May 2011

Using Your Car’s Equity to Pay off Credit Cards

While this doesn’t have anything to do with Reverse loans, I thought  at the time when this was shared with me, that it was a very creative idea to reduce unsecured debt and reduce or eliminate credit card payments each month.

I was at a local community street fair a couple of weeks about and talked with Summer O’Neil who was representing Lockheed Federal Credit Union.  She explained to me how a person can not only get very low interest rates on autos but how they can use any equity they may have in their car to pay off credit cards, which we all know have very high rates.

So could it could be  a nice solution for many people that have too much credit card debt but have equity in their car to leverage and pay off that debt.   Of course, anyone reading this who just happens to be 62 years of age or older may want to use funds from a Reverse mortgage for the same purpose, plus with a Reverse loan, the proceeds would be significantly larger and they would not have a monthly payment.

Here is what Summer explained to me:

“Our auto loan rates for new or used  are as low as 2.99% for 60-66 months .  We can pull cash out from the  equity of the vehicle to payoff other debts such as unsecured credit cards or personal loans with no rate increase. There are some guide lines on the miles on the car and Fico score. 

 The credit score  would have to be 730 or above for up to 90% Loan to value including any current balances owed on the vehicle. The other option we talked about is  share secured loan. This is a type of loan where your savings account here with Lockheed FCU would be the collateral for a loan with an interest rate of 2.25%. There is no income proof/job or credit score/history requirements because your savings is the secured collateral. 

Your savings account will earn 0.25%  so that gives you a net rate of 2.00% paid on this loan. The max term for any dollar amount is 60 months or 5 years.  The benefits are that you can save your money the way you might be doing now as well as pay the lowest loan interest with a fixed payment and rate of 2.00%  As you make payments your secured funds will be available by the amount of each payment minus the interest paid.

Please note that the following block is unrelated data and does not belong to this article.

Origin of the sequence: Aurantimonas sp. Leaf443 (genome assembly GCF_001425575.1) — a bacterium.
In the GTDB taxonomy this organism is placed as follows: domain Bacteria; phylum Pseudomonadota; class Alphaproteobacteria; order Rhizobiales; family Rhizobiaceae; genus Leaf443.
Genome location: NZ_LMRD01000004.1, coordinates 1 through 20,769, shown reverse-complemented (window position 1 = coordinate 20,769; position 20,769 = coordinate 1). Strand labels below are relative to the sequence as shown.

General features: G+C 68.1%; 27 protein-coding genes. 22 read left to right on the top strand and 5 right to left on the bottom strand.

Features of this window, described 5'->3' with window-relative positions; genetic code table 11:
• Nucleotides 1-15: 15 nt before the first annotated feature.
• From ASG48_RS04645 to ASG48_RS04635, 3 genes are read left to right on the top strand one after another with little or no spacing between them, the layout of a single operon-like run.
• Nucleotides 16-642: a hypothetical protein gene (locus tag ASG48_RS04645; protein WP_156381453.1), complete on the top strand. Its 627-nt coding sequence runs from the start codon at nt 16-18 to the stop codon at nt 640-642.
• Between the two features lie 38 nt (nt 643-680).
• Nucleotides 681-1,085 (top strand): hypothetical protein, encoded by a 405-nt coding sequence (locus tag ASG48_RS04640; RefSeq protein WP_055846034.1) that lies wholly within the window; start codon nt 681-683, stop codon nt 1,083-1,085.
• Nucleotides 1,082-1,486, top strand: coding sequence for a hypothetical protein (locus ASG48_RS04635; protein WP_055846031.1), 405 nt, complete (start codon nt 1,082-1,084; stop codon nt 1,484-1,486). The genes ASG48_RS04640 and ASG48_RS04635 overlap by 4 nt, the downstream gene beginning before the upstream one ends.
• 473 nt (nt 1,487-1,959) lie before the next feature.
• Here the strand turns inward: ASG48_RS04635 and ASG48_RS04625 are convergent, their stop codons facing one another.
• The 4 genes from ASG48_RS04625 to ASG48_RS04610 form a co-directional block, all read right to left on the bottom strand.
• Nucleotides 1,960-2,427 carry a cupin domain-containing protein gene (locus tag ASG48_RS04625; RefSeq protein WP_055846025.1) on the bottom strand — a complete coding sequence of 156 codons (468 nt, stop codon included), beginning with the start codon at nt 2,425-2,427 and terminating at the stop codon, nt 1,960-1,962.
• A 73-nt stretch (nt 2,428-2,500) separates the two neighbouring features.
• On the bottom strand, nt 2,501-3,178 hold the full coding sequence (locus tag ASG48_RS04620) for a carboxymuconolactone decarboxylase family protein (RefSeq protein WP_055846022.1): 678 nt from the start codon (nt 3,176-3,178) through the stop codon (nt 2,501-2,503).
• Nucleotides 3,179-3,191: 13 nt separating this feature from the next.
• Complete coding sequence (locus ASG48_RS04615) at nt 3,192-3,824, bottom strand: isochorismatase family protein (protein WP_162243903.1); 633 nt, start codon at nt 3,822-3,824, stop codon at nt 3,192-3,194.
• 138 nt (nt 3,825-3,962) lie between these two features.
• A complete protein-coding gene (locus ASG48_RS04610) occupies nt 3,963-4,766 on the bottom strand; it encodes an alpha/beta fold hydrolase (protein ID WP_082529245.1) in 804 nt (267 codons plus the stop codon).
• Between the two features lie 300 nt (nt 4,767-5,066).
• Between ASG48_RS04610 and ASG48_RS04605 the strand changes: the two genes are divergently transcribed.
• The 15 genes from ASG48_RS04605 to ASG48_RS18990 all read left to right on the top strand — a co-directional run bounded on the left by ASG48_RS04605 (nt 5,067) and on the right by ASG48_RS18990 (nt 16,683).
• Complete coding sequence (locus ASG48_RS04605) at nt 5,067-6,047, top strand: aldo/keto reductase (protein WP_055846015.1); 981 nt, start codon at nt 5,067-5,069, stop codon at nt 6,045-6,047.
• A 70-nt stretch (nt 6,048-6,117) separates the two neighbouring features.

We have other options like this that will allow you to have a CD secured loan and make 0 payments for 18 months. Some times Investors like these types of option or people getting lump sums of money in the future.”

If you would like to speak with her for more information, here is Summer’s contact information:


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Deferred Payment Loans

 The Los Angeles Times recently published an article about DPL’s that is interesting but not thorough in that it doesn’t explain the parameters and the  differences between the two loan programs.  If anyone is going to consider one over the other it is important to know how they compare to one another.   Here is what is important to know when researching the details of the two mortgages.

1.  DPL’S are usually offered by states or cities.

2. But how the funds are used from the loan are restricted.   Typically they can be used to pay taxes or special assessments, home repairs or energy efficient improvements and not for cost of living expenses.

3. The amount of the money will vary from state to state or city and it will be considerably less than a person could receive from a Reverse loan.

If a senior does not need additional money for living expenses and is comfortable with the amount the money that they receive through Social Security and possibly a pension but needs money for those situations that a DPL loan could provide, then it might be a good choice.   But in the end  a Reverse mortgage is far superior, more funds, flexibility and no restrictions on how the money can be spent.

L.A. Times on Reverse Mortgage Alternatives
May 2nd, 2011  |  by Elizabeth Ecker Published in News, Reverse Mortgage  |  4 Comments

The L.A. Times published an article this week covering some alternatives to taking out a reverse mortgage loan. The article, titled, “Elder homeowners might want to consider reverse mortgage alternatives,” offers options it calls alternatives to reverse mortgages including deferred payment loans (DPLs), property tax deferral (PTD) loans and Supplemental Security Income (SSI) benefits, and outlines several housing options.
The article doesn’t address pros and/or cons of reverse mortgages, instead it offers additional options.
“Reverse mortgages may very well be a good choice for some seniors who need to tap into equity they have in their homes,” the article states, before outlining the alternatives. “But there are other options elder owners might also want to consider.”
For DPLs, the L.A. Times writes, generally there are no origination fees and insurance premiums and closing costs are low, as are interest rates. As for a PTD loan, the article states, “Generally, it provides annual advances that can be used only to pay your property taxes or a portion thereof.

 But no repayment is required for as long as you live in the house.” They are only available in some areas, however. For SSI benefits, the article explains, seniors may be eligible if their liquid resources total less than $3,000 for a couple or $2,000 for an individual.
For those who don’t qualify for a reverse mortgage or for whom reverse mortgages proceeds are not sufficient, the article suggests three housing alternatives: accessory apartments, ECHO cottages and sharing arrangements.
Written by Elizabeth Ecker

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